Thomas Girtin
Biography of 18th Century English Landscape Painter.

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Jedburgh Abbey from the River (1799)

Thomas Girtin (1775-1802)

Following in the footsteps of the founders of English landscape painting, such as, Richard Wilson (1714-82), Thomas Malton (1748-1804), Paul Sandby (1725-1809), MA Rooker (1743-1804), Edward Dayes (1763-1804), Thomas Hearne (1744-1817) and JR Cozens (1752-99), Thomas Girtin belongs to the early English school of watercolour painting, which achieved its culmination in his work. Apart from a series of views of Paris, painted just before his death, Girtin's subjects are exclusively English, and he played a key part in transforming watercolours into a reputable and independent art form. Like his short-lived successor, the English plein-air painter Richard Parkes Bonington (1802-28), Girtin died at 26 years of age before even reaching his prime.

For a list of the most important
portraitist, history painters and
landscape artists in oils and
watercolours, during the
eighteenth and nineteenth
centuries, (1700-1900) see:
Best English Painters.

For the greatest view painters, see:
Best Landcape Artists.
For the most popular views, see:
Famous Landscape Paintings.
For pleinairism, see:
Plein Air Painting.
For the 19th French style, see:
Barbizon School of Landscape.

For an explanation
, see:
Art Definition, Meaning

For information and facts about
famous artists from England, see:
English Figurative Painting
18th/19th century portraiture
John Constable (1776-1837)
Naturalist landscape painter
John Everett Millais (1829-96)
Academic portraitist

For the top painters, see:
Best Artists of All Time.


Born in London, Girtin learned drawing as a boy under Thomas Malton, and was then apprenticed to Edward Dayes, a topographical watercolourist and mezzotint engraver. His early drawing was exceptional, containing a good deal of the vigour of Gainsborough and the range of Cozens, and while it may be true that JMW Turner recognized his drawing skills and encouraged him to paint landscapes, the former's often-quoted remark - "If Tom Girtin had lived, I would have starved" - reminds us that while he lived Girtin was the leader and Turner the follower.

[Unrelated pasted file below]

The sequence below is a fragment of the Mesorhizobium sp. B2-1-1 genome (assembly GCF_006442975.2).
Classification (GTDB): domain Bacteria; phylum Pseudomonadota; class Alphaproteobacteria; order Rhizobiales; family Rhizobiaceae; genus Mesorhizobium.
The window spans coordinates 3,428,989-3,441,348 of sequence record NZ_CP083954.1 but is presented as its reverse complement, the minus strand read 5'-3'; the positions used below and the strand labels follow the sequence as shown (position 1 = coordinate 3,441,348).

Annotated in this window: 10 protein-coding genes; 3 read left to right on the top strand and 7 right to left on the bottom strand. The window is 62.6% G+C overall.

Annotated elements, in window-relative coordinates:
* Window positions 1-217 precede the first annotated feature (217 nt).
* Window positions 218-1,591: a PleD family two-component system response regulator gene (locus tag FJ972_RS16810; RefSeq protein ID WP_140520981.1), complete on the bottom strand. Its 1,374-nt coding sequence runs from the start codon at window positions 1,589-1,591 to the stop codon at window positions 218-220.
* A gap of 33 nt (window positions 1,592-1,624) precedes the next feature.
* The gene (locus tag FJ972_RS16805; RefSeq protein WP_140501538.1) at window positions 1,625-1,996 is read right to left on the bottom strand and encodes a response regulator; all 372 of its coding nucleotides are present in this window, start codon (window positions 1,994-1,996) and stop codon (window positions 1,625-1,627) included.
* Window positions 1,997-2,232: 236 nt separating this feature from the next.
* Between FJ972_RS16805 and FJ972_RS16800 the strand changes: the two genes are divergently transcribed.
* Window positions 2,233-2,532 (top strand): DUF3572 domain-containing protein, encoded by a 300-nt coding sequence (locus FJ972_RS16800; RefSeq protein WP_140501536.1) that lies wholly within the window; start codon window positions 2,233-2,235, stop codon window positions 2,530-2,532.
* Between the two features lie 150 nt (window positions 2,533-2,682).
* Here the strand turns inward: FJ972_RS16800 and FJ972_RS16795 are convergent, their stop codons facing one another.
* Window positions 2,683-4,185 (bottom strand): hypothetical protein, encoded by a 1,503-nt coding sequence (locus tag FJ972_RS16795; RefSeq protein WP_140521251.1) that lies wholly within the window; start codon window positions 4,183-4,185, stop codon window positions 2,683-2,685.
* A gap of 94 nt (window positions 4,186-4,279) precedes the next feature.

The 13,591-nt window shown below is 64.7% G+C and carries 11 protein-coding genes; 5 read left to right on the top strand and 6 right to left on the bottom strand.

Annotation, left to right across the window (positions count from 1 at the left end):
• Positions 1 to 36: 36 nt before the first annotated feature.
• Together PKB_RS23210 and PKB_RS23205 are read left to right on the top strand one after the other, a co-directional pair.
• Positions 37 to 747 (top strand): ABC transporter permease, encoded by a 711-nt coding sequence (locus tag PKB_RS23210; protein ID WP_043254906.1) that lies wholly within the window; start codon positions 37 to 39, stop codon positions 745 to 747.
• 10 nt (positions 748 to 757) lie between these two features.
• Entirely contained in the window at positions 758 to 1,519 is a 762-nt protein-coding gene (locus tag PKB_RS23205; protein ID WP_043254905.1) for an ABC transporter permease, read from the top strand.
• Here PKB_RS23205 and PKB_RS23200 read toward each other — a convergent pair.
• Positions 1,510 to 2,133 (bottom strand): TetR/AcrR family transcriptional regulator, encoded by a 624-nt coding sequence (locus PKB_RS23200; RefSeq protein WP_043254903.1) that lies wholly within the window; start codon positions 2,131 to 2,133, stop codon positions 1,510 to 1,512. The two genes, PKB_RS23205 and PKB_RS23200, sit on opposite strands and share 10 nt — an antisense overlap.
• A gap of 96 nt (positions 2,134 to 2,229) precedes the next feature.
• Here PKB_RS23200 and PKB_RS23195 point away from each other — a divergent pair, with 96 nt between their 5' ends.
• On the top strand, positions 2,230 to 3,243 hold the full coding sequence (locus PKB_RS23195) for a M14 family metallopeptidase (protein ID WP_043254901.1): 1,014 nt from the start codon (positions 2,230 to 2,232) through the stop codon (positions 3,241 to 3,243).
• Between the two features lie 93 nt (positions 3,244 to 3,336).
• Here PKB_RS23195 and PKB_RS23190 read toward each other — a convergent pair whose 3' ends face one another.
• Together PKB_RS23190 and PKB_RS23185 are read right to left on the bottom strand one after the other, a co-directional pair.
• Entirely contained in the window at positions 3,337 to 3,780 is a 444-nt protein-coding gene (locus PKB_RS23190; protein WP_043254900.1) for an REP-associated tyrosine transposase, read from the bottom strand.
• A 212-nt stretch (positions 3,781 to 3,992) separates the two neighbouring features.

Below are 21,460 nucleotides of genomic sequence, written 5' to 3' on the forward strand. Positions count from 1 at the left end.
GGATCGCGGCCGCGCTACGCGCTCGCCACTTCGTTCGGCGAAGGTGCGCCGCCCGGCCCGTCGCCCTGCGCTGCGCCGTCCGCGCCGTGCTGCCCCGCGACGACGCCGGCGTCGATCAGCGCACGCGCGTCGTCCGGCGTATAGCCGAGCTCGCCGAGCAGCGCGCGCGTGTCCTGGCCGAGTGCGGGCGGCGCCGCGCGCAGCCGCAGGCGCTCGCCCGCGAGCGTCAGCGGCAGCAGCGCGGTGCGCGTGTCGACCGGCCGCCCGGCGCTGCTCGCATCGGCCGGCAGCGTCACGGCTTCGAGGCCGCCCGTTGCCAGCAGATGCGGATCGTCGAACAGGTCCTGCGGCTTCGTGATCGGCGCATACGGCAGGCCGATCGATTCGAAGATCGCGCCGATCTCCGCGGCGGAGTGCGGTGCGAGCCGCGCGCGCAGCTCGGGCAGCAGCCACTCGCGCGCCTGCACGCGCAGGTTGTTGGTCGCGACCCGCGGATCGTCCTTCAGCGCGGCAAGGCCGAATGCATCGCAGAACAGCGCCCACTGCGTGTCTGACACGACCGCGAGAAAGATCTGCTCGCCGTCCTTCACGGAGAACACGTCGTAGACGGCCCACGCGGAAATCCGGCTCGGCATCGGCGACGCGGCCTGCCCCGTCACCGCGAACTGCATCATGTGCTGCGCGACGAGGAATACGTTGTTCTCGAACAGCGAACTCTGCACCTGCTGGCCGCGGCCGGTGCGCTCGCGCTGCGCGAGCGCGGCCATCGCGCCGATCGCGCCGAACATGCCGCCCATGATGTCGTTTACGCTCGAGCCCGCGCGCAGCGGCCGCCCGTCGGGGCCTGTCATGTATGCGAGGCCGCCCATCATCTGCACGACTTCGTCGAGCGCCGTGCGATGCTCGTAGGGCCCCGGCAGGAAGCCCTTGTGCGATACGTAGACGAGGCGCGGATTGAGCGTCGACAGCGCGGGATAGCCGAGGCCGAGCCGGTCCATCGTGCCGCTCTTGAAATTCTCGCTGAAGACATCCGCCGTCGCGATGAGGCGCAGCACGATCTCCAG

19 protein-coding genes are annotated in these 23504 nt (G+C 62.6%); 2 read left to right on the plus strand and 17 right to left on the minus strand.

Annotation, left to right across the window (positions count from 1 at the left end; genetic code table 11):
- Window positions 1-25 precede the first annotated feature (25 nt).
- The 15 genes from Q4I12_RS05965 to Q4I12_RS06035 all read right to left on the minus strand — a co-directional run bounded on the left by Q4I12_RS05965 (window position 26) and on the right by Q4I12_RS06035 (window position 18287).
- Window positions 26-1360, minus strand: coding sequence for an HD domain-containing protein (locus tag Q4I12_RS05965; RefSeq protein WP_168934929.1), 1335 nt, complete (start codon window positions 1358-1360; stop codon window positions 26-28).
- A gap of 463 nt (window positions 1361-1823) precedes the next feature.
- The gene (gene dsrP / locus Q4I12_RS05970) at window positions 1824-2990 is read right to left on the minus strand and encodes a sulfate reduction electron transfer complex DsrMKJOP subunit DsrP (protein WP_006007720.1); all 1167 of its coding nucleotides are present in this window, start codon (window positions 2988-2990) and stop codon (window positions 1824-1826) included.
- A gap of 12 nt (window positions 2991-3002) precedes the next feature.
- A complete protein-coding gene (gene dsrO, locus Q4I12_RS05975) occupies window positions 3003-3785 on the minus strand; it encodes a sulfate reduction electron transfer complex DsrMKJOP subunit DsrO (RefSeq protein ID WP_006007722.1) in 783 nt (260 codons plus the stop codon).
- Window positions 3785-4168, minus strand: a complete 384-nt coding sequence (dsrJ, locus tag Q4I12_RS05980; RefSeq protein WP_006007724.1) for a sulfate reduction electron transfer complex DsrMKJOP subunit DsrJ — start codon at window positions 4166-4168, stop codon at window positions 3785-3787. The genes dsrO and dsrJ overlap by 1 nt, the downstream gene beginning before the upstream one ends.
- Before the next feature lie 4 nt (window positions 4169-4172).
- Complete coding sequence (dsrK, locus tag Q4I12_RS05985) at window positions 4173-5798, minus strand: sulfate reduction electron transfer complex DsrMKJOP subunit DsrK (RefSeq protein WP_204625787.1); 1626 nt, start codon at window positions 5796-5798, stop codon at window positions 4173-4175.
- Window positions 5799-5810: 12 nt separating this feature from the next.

Recognition and Art Patrons

Girtin began exhibiting his landscape painting at the London Royal Academy from 1794. His topographical and architectural sketches soon established his reputation, and his natural talent for watercolours caused some critics to see him as the new leader of Romantic watercolour art. He took numerous sketching trips into the English countryside, visiting North Wales, the Lake District, Yorkshire and the West Country. By 1799, he was attracting influential patrons such as Lady Sutherland, and the art collector Sir George Beaumont. He was also a leading member of the sketching society known as the Brothers.



In 1800, he married Mary Ann Borrett, the 16-year old daughter of a prosperous Londongoldsmith, and settled in St George's Row, Hyde Park, adjacent to the landscape painter Paul Sandby. Around this time he worked with Turner copying architectural paintings, many by the Venetian master Canaletto (1697-1768).